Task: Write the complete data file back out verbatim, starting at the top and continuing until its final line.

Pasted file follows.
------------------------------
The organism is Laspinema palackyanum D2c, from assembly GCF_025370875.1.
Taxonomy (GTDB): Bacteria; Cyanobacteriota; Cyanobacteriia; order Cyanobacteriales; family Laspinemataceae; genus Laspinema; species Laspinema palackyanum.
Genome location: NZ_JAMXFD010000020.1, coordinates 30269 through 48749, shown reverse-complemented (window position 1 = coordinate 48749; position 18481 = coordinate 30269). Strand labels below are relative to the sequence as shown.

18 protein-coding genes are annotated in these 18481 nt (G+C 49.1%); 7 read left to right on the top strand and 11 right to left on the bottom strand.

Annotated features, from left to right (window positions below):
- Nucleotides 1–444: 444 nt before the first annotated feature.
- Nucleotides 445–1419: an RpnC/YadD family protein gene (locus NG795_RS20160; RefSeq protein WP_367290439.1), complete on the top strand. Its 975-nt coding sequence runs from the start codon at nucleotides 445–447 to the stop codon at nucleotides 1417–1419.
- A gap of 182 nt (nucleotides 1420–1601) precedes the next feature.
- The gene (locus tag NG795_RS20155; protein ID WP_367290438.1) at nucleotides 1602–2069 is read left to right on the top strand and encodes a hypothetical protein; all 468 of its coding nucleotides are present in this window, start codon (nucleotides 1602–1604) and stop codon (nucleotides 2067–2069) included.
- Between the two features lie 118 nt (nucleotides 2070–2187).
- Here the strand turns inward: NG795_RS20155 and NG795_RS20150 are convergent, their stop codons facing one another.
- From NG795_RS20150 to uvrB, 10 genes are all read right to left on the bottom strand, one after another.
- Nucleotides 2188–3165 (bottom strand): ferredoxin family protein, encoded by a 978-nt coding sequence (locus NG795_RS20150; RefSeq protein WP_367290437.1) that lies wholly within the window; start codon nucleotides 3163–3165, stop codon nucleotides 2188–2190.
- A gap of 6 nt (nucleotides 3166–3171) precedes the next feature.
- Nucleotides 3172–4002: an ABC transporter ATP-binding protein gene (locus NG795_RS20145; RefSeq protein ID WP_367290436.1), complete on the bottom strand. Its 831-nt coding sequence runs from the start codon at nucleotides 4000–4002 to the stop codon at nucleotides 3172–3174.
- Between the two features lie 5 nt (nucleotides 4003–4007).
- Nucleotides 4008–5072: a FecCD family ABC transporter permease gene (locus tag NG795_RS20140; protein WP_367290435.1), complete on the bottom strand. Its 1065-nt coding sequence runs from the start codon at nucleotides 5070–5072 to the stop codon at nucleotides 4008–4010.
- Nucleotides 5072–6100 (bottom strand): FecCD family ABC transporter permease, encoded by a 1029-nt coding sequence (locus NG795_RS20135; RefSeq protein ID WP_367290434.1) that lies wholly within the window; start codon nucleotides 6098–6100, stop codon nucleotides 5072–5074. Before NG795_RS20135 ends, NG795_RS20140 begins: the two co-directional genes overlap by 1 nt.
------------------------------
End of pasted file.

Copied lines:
The organism is Laspinema palackyanum D2c, from assembly GCF_025370875.1.
Taxonomy (GTDB): Bacteria; Cyanobacteriota; Cyanobacteriia; order Cyanobacteriales; family Laspinemataceae; genus Laspinema; species Laspinema palackyanum.
Genome location: NZ_JAMXFD010000020.1, coordinates 30269 through 48749, shown reverse-complemented (window position 1 = coordinate 48749; position 18481 = coordinate 30269). Strand labels below are relative to the sequence as shown.

18 protein-coding genes are annotated in these 18481 nt (G+C 49.1%); 7 read left to right on the top strand and 11 right to left on the bottom strand.

Annotated features, from left to right (window positions below):
- Nucleotides 1–444: 444 nt before the first annotated feature.
- Nucleotides 445–1419: an RpnC/YadD family protein gene (locus NG795_RS20160; RefSeq protein WP_367290439.1), complete on the top strand. Its 975-nt coding sequence runs from the start codon at nucleotides 445–447 to the stop codon at nucleotides 1417–1419.
- A gap of 182 nt (nucleotides 1420–1601) precedes the next feature.
- The gene (locus tag NG795_RS20155; protein ID WP_367290438.1) at nucleotides 1602–2069 is read left to right on the top strand and encodes a hypothetical protein; all 468 of its coding nucleotides are present in this window, start codon (nucleotides 1602–1604) and stop codon (nucleotides 2067–2069) included.
- Between the two features lie 118 nt (nucleotides 2070–2187).
- Here the strand turns inward: NG795_RS20155 and NG795_RS20150 are convergent, their stop codons facing one another.
- From NG795_RS20150 to uvrB, 10 genes are all read right to left on the bottom strand, one after another.
- Nucleotides 2188–3165 (bottom strand): ferredoxin family protein, encoded by a 978-nt coding sequence (locus NG795_RS20150; RefSeq protein WP_367290437.1) that lies wholly within the window; start codon nucleotides 3163–3165, stop codon nucleotides 2188–2190.
- A gap of 6 nt (nucleotides 3166–3171) precedes the next feature.
- Nucleotides 3172–4002: an ABC transporter ATP-binding protein gene (locus NG795_RS20145; RefSeq protein ID WP_367290436.1), complete on the bottom strand. Its 831-nt coding sequence runs from the start codon at nucleotides 4000–4002 to the stop codon at nucleotides 3172–3174.
- Between the two features lie 5 nt (nucleotides 4003–4007).
- Nucleotides 4008–5072: a FecCD family ABC transporter permease gene (locus tag NG795_RS20140; protein WP_367290435.1), complete on the bottom strand. Its 1065-nt coding sequence runs from the start codon at nucleotides 5070–5072 to the stop codon at nucleotides 4008–4010.
- Nucleotides 5072–6100 (bottom strand): FecCD family ABC transporter permease, encoded by a 1029-nt coding sequence (locus NG795_RS20135; RefSeq protein ID WP_367290434.1) that lies wholly within the window; start codon nucleotides 6098–6100, stop codon nucleotides 5072–5074. Before NG795_RS20135 ends, NG795_RS20140 begins: the two co-directional genes overlap by 1 nt.